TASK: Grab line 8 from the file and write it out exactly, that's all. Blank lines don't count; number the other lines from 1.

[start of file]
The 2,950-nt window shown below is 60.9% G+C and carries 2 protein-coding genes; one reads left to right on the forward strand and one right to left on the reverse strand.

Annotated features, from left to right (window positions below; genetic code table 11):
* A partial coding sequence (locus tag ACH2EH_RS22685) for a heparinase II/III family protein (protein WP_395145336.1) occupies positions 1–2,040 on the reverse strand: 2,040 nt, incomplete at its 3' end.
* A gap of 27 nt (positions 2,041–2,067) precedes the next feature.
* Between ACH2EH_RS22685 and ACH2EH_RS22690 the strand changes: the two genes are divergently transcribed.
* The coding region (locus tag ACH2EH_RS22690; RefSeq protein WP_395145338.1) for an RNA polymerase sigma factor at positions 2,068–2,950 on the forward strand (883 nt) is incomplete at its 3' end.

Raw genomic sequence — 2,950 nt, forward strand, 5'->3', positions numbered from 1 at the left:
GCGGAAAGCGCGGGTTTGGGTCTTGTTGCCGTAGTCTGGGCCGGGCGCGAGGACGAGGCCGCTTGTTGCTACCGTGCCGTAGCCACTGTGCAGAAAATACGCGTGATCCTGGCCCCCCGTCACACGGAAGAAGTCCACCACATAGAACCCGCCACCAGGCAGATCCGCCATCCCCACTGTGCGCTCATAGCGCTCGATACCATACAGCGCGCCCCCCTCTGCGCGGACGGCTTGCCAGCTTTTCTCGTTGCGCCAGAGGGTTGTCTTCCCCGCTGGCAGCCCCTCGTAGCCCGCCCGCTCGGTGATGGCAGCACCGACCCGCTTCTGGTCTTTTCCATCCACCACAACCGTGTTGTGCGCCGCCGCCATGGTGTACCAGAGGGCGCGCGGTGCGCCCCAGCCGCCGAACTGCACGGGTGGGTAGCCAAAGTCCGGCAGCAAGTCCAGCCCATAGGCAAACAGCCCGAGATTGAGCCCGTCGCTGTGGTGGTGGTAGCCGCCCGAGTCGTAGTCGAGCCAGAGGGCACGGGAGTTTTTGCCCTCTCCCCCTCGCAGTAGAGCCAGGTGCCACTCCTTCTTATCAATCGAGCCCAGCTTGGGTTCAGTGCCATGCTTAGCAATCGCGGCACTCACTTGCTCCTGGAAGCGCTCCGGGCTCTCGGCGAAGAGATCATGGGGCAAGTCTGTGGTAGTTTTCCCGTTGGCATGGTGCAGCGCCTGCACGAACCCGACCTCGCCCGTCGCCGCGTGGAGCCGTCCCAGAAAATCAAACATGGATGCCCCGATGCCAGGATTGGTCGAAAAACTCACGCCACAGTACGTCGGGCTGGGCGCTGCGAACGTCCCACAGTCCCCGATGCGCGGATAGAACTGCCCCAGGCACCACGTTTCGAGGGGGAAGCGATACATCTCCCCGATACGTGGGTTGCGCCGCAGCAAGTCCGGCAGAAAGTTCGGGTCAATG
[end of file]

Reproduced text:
GCGGAAAGCGCGGGTTTGGGTCTTGTTGCCGTAGTCTGGGCCGGGCGCGAGGACGAGGCCGCTTGTTGCTACCGTGCCGTAGCCACTGTGCAGAAAATACGCGTGATCCTGGCCCCCCGTCACACGGAAGAAGTCCACCACATAGAACCCGCCACCAGGCAGATCCGCCATCCCCACTGTGCGCTCATAGCGCTCGATACCATACAGCGCGCCCCCCTCTGCGCGGACGGCTTGCCAGCTTTTCTCGTTGCGCCAGAGGGTTGTCTTCCCCGCTGGCAGCCCCTCGTAGCCCGCCCGCTCGGTGATGGCAGCACCGACCCGCTTCTGGTCTTTTCCATCCACCACAACCGTGTTGTGCGCCGCCGCCATGGTGTACCAGAGGGCGCGCGGTGCGCCCCAGCCGCCGAACTGCACGGGTGGGTAGCCAAAGTCCGGCAGCAAGTCCAGCCCATAGGCAAACAGCCCGAGATTGAGCCCGTCGCTGTGGTGGTGGTAGCCGCCCGAGTCGTAGTCGAGCCAGAGGGCACGGGAGTTTTTGCCCTCTCCCCCTCGCAGTAGAGCCAGGTGCCACTCCTTCTTATCAATCGAGCCCAGCTTGGGTTCAGTGCCATGCTTAGCAATCGCGGCACTCACTTGCTCCTGGAAGCGCTCCGGGCTCTCGGCGAAGAGATCATGGGGCAAGTCTGTGGTAGTTTTCCCGTTGGCATGGTGCAGCGCCTGCACGAACCCGACCTCGCCCGTCGCCGCGTGGAGCCGTCCCAGAAAATCAAACATGGATGCCCCGATGCCAGGATTGGTCGAAAAACTCACGCCACAGTACGTCGGGCTGGGCGCTGCGAACGTCCCACAGTCCCCGATGCGCGGATAGAACTGCCCCAGGCACCACGTTTCGAGGGGGAAGCGATACATCTCCCCGATACGTGGGTTGCGCCGCAGCAAGTCCGGCAGAAAGTTCGGGTCAATG